Net Metering Program halted in SaskPower (Canada) after reaching the cap of 16 megawatts in two years
‘It’s shutting down a whole industry … in a matter of a night,’ solar co-op president says
Some solar companies are condemning SaskPower’s decision to halt the net metering program until further notice.
The return of the program is pending a review, but SaskPower doesn’t know when that review will be complete.
Wascana Solar Co-op said they didn’t receive any notice of the program’s suspension and only found out about it when the media asked about it.
Solar companies face uncertain future after cancellation of net metering program
“We’ve [gotten] to know these solar installers … and a lot of them are going to be losing jobs and it’s shutting down a whole industry it seems in a matter of a night,” Josh Campbell, president of Wascana Solar Co-op, said.
Campbell said that he thinks governments have been encouraging individuals to be a part of environmental change for the better, but that this move seems to go against that.
“How can people take it upon themselves if the government is stepping in and taking away this opportunity?” he said.
Campbell said he and his wife purchased solar panels for their home and an electric vehicle they could power with those panels. He knows the impact is not as big as a large-scale solar farm.
“At least I can look my kids in the eyes and say and feel that I’m doing something for their future, and then you’re going to turn around and tell me that what I’m trying to do is insignificant? That’s hugely upsetting to me.”
‘We were in shock’
TruGreen Energy in Emerald Park was on a conference call Wednesday with SaskPower during which they were told they had about 12 days until SaskPower reached their 16 MW cap, TruGreen president Miguel Catellier says.
The program was put on hold the next morning.
“[It] means that 57 companies on that call have no possibility of creating further revenue until further notice,” Catellier said.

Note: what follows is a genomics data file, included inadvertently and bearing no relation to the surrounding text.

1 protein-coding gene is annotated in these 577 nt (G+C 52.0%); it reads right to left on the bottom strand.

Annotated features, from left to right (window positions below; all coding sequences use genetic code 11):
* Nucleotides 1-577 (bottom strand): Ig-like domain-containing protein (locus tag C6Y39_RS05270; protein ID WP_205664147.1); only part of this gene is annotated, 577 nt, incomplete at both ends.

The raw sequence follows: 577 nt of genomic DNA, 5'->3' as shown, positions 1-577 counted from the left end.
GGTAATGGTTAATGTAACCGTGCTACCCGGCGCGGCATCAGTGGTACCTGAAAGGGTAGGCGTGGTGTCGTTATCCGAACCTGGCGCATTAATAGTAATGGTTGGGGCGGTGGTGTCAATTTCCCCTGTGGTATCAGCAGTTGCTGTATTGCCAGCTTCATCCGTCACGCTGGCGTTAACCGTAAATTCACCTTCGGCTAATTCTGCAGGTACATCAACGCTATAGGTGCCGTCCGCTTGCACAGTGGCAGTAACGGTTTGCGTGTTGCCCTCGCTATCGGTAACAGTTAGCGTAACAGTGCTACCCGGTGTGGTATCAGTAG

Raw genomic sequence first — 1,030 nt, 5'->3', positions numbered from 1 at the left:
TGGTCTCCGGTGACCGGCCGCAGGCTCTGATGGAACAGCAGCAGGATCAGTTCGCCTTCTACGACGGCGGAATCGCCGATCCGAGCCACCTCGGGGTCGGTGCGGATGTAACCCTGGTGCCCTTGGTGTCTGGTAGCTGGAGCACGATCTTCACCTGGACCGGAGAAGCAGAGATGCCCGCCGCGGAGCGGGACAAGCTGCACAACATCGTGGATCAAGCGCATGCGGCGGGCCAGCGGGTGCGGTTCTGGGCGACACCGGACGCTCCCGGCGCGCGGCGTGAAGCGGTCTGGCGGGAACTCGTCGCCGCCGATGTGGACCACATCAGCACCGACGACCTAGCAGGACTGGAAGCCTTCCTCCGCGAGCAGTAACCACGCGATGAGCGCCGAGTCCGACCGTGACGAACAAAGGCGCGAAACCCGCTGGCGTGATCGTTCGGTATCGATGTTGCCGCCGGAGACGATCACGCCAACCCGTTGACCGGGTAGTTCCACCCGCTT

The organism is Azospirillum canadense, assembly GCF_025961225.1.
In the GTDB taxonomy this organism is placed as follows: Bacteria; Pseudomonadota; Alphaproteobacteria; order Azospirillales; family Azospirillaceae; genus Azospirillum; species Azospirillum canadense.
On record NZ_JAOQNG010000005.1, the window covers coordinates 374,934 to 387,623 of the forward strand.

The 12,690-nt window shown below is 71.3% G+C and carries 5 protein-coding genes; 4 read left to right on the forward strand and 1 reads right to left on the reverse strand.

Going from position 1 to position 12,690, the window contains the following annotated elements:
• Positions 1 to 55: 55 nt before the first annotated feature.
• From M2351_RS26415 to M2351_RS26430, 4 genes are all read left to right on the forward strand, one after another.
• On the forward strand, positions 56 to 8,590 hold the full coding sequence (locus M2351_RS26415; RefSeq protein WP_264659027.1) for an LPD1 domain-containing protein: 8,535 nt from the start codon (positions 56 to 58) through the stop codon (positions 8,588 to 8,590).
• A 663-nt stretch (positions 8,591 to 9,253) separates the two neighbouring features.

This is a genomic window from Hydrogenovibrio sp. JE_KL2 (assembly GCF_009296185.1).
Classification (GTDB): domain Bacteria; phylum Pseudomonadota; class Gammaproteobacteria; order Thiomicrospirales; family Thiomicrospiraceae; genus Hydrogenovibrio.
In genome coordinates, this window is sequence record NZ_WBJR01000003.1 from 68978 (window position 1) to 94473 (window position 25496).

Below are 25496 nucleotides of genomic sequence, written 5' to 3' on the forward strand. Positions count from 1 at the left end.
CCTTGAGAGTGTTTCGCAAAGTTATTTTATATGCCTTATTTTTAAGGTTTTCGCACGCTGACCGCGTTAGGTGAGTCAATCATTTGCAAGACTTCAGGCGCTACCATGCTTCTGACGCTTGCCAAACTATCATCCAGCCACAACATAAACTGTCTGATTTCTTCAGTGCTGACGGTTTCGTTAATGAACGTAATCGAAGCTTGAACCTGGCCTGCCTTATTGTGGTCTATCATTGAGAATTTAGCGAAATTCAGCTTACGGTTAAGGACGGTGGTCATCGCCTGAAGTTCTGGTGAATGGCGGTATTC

“We were in shock. It seems completely ruthless, frankly, to roll it out that way.”
Catellier said that the company expected that SaskPower would review their policy after they reached their cap, adding that addedTruGreen isn’t even looking for a subsidy at this point. They just want the ability to connect to the grid.
SaskPower said Thursday that they are still committed to renewables in the province, noting they are building larger-scale solar farms. But according to Catellier, Saskatchewan doesn’t have companies big enough to take on those projects, so those jobs are going to out-of-province businesses.
“If they continue to basically destroy the solar industry in Saskatchewan, there won’t be anybody around to take on those projects,” he said.
Catellier says the reality is that SaskPower doesn’t want to lose customers to self-generation.
“So the bottom-line question … is should people in Saskatchewan be able to produce their own power or do we have to have SaskPower monopolizing it?”
Campbell said he spoke to a representative of SaskPower Thursday and asked what was happening next.
He said he was told they only have four board meetings a year.
“And I said, ‘This is your responsibility. Get those people’s butts into a meeting and figure this out.'”
CBC requested an interview with Minister Responsible for SaskPower Dustin Duncan or SaskPower CEO Mike Marsh Friday morning and received a statement.
Part of the statement reads: “The early success and demand for this program demonstrates that there is a market for net metered solar power in Saskatchewan.
“While evaluating the future of the net metering program, our priority is to strike a balance between meeting customer needs, providing predictability to the solar industry, and finding a financially sustainable program structure for SaskPower and its ratepayers.”
The government said Duncan would speak on the matter Monday.
Earlier this week;
SaskPower is halting its net metering program after reaching the cap of 16 megawatts two years earlier than expected. It is conducting a review of the program, but couldn’t say how long it would take.
The program credited customers back for extra energy they made and contributed to the grid. The credit was banked and carried forward month-to-month, for up to three years. There was also a rebate for up to 20 per cent of installation costs, up to a maximum of $20,000.
According to SaskPower, applications to the net metering program have increased 80 per cent since July.
Source : CBC